The levels of anxiety are determined by the person's personality, the ways or strategies by which they cope or handle it, their gender, and their life experiences. Anxiety is usually divided into four categories based on the severity of the distress and impairment.
1. Mild Anxiety
2. Moderate Anxiety
3. Severe Anxiety
Anxiety at Panic Level
Anxiety disorders that range from mild to moderate can be treated with therapy, medication, and exercise.
Severe anxiety may require a variety of therapy options.
Extreme fear, fast breathing, and palpitations are all symptoms of panic anxiety. Panic attacks usually last 10 minutes and are brought on by a variety of factors.
Mild anxiety, despite being commonly regarded as subclinical or clinically insignificant, can have an impact on one's emotional, social, and professional functioning. Mild anxiety symptoms can manifest as social anxiety or shyness, and they can occur at any age from childhood to adulthood. Mild anxiety, if left untreated, can lead to maladaptive coping techniques or more serious mental illnesses.
Anxiety Level Moderate
People with moderate anxiety have more frequent or persistent symptoms than people with mild anxiety, but they still function better on a daily basis than people with severe anxiety or panic disorder. People with moderate anxiety, for example, may report feeling tense, unable to control their worrying, or inability to relax on several days or the majority of days in a week, but not every day. Despite the fact that the symptoms of moderate anxiety can be disturbing, people with moderate anxiety may be able to manage their anxiety with the support of a doctor or self-help measures.
Severe anxiety is extremely debilitating, and its symptoms match the diagnostic criteria for a clinically significant anxiety disorder. People who suffer from severe anxiety tend to score higher on distress scales and lower on functioning scales. Severe anxiety symptoms commonly occur in conjunction with serious depression, which can lead to increased impairment. Increased heart rate, feelings of panic, and social disengagement are common and lasting symptoms of severe anxiety. These symptoms can lead to higher healthcare costs or social disruption. Furthermore, those who suffer from acute anxiety may use alcohol or drugs to cope with their symptoms.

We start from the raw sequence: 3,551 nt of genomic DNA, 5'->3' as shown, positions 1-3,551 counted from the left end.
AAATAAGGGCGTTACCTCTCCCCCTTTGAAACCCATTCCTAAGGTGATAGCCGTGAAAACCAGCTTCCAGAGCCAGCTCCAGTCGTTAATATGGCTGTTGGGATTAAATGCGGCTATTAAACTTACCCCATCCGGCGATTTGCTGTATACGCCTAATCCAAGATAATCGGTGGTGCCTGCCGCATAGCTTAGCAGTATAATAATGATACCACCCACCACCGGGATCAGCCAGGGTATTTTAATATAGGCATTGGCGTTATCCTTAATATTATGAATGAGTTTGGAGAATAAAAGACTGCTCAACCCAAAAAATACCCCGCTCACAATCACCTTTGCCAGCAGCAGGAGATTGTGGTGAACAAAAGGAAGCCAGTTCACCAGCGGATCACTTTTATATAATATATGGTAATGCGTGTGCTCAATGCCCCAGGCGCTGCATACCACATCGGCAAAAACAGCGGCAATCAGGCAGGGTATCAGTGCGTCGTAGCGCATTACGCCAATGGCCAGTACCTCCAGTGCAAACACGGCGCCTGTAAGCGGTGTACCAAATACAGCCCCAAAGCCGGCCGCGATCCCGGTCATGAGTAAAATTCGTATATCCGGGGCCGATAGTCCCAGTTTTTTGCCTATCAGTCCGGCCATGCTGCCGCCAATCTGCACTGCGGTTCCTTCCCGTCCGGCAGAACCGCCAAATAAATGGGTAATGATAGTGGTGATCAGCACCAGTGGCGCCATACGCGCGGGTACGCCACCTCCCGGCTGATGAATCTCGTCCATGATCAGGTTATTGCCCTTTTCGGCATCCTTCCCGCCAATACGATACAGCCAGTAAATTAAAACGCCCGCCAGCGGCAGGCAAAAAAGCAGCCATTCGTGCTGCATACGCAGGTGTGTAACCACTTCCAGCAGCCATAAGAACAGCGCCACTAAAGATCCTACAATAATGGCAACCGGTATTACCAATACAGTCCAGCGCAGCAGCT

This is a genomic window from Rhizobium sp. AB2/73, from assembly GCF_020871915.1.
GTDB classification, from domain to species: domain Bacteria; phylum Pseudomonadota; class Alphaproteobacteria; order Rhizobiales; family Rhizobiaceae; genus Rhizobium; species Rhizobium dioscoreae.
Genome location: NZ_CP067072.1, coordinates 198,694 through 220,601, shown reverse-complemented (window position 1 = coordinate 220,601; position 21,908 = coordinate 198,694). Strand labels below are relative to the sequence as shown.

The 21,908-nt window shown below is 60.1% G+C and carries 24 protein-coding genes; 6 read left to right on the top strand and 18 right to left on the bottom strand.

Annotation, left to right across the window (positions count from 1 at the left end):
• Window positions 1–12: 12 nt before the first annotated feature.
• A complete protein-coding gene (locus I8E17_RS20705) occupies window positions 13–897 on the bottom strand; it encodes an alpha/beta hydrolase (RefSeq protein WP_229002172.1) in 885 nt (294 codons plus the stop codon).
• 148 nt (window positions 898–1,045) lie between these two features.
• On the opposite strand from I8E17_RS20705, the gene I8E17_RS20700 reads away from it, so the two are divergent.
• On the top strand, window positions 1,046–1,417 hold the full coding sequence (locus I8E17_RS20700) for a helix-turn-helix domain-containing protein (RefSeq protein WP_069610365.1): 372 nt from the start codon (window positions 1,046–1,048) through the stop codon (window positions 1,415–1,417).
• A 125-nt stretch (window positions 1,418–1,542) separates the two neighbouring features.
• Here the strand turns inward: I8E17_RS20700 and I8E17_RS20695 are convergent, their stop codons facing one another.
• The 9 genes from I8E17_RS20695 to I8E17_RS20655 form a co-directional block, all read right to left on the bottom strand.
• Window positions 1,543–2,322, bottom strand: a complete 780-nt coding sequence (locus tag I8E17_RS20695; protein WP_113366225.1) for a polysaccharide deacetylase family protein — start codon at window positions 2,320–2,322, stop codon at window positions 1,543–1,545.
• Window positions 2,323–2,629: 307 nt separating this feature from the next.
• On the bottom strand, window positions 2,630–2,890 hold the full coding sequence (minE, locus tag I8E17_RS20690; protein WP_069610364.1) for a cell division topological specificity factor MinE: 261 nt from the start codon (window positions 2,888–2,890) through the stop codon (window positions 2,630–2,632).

Anxiety at Panic Level
Panic disorder, often known as panic attack anxiety, is marked by frequent, persistent, and unpredictable panic attacks. The triggers for panic attacks vary from (individual)person to person(individual), and the cause of an attack may be familiar to a person or unknown. Signs and Symptoms of A panic attack can include: extreme panic, starting quite quickly, palpitations (heart pounding), breathing too fast, dizziness or nausea, and death phobia.
Depending on the degree of anxiety, there are a variety of approaches. Mild to moderate anxiety, for example, can be managed with exercise, meditation, or counseling.
The following are some preventative measures:
1. Seek assistance as soon as possible.
2. Stay active by attending social gatherings or participating in activities that make you happy and can help you relax.
3. Stay away from alcohol and drugs.
4. For people suffering from anxiety, therapeutic tactics such as teletherapy can help a great deal, allowing them to regain control of their lives.
5. For more information on anxiety and how to prevent it, visit your doctor.